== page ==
So what do I personally think of the formula?
Very nice results - I'm impressed!
Let's consider a few other things you might need to know:
The Performance Lab multi is 100% vegan, free of GMOs, and doesn't contain any toxic fillers. That absence of any fillers is really remarkable and praiseworthy.
Hence, the product is very nice to use if you're a vegetarian and vegan, for instance, and cannot get all your nutrients from your diet.
Gluten and soy aren't included either, nor are most common allergens.
How about the price?
Right now, a one-month supply costs $39. If you buy in bulk, the price point will come down to about $30 per month.
Overall, prices are not that high. Of course, the question of whether these prices can be justified wholly depends on whether studies show the superiority of the vitamins and minerals in Performance Lab Multi for Men.
Overall, the value offered by Performance Labs is very good in my opinion.
Just like the male version, Performance lab also offers a women's multi. The formulation of that product is slightly different and geared towards, well, female health.
Folate levels provided are double of the men's multi, there's slightly more calcium in the female version (although in absolute numbers it's still negligible, 4 times the amount of iron is provided, there's a bit more magnesium and less zinc (which is good), and potassium provided is half.
Most of these choices are justifiable except for the higher iron levels. In postmenopausal women, higher iron intakes might lead to health problems down the road because the monthly cycle no longer removes iron from the equation. Additionally, I don't think supplemental iron should ever be used and I think the situation is more complex than simply adding more iron to the mix.
That account lies beyond the scope of the argument in this work, however.
Overall, the female version, despite me not actively testing it, is very good.
So let's, lastly, jump to my experience taking this supplement:
I have to be honest here, I don't experience much if anything when taking some supplements.
One example of a supplement I don't notice taking is Neurohacker's Eternus anti-aging stack, for instance.
I'm generally eating a very high-quality diet so I should be getting most of my nutrients every single day. Hence, I simply won't feel adding more nutrients if I don't have any (or few) existing nutritional deficiencies.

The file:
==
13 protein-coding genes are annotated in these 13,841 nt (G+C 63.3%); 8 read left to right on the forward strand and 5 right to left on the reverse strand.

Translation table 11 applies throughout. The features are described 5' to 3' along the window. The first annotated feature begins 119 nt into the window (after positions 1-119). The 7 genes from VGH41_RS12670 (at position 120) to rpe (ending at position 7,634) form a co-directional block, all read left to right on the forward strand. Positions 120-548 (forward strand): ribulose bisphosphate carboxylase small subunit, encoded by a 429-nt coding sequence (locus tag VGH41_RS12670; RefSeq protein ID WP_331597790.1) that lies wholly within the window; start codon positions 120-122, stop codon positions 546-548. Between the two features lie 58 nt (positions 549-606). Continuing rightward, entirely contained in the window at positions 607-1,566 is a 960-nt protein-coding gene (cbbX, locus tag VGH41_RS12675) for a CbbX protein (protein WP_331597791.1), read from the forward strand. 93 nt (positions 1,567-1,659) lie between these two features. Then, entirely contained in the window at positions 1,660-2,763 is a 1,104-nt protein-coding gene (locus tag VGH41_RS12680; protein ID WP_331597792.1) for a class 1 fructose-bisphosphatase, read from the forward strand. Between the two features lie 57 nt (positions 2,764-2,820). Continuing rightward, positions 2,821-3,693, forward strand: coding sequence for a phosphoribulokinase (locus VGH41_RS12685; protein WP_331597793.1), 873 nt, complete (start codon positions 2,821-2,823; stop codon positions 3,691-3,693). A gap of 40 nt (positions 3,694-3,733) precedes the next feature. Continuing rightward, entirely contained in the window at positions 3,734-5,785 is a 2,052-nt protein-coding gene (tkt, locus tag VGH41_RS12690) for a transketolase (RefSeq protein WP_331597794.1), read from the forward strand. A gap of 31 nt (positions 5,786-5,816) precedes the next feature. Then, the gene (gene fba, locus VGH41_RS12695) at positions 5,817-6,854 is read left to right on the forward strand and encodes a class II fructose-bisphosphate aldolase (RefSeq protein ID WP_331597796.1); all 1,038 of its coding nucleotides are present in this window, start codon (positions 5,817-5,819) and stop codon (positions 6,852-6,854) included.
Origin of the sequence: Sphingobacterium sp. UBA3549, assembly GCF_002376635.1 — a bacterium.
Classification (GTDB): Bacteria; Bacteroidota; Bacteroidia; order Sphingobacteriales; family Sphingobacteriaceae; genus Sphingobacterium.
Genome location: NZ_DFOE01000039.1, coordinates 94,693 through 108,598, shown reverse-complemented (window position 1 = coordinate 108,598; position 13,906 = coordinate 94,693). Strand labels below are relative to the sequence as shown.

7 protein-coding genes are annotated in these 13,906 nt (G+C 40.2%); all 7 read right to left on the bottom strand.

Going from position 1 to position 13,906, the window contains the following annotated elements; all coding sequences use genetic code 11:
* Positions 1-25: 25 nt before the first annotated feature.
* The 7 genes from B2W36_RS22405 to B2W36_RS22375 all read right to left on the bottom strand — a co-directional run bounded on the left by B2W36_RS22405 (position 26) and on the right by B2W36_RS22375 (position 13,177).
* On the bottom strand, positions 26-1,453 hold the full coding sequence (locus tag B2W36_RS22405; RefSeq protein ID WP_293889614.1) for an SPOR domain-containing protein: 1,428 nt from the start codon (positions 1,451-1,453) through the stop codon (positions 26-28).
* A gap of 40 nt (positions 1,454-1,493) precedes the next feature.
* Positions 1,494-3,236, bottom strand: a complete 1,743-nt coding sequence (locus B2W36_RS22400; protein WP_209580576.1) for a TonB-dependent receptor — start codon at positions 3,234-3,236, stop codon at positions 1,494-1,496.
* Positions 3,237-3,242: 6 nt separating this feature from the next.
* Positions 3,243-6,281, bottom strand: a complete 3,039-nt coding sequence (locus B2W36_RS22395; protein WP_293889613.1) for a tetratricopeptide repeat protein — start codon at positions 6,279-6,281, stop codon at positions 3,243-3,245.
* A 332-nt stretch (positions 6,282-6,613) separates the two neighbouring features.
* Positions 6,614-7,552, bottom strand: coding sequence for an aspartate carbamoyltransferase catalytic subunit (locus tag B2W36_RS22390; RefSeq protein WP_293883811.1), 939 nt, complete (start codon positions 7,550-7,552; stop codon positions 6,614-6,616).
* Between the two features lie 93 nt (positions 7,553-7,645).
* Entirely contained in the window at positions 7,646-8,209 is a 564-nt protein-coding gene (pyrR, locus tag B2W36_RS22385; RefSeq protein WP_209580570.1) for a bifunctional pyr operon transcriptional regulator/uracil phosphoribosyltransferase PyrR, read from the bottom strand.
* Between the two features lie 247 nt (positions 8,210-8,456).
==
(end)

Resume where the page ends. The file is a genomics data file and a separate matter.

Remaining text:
The same was the case when I was taking the Multi for Men from Performance Labs.
I will say, however, that if you're eating a low-quality diet then consuming this multi might lead to experiencing (consciously available) benefits.
And that's it...
My view of this product.
So let's conclude:
Whether Performance Lab Multi for Men is superior to other multivitamins remains to be seen.
I'd like to see some independent research with improved outcomes compared to regular multivitamins (such as those of Thorne or Life Extension) before drawing a conclusion.
Such studies can be expensive, however. Thus, some more limited in-house studies with 20 participants where their nutritional status is extensively tested might be more affordable.
Having said that, I do love the creativity and forward-looking approach of Performance Lab. All of their ingredients are of high-quality, the formulation shows that a lot of thought went into it, and overall quality control (such as no GMO or fillers) is excellent.
Do I recommend this multi for men?
Not yet fully...
As difficult as it sounds, I'd like to see more data first before recommending this product to others. Why? I cannot -- with good conscience -- recommend others spend their hard-earned cash on a product that doesn't have supporting clinical studies yet.
If a few people could check themselves for nutritional deficiencies at Letsgetchecked (use "ALEXFEGUS" as discount) we'd also get more data. It's up to you!
This is a post by Bart Wolbers. Bart finished degrees in Physical Therapy (B), Philosophy (BA and MA), Philosophy of Science and Technology (MS - With Distinction), and Clinical Health Science (MS), and is currently the chief science writer at Alexfergus.com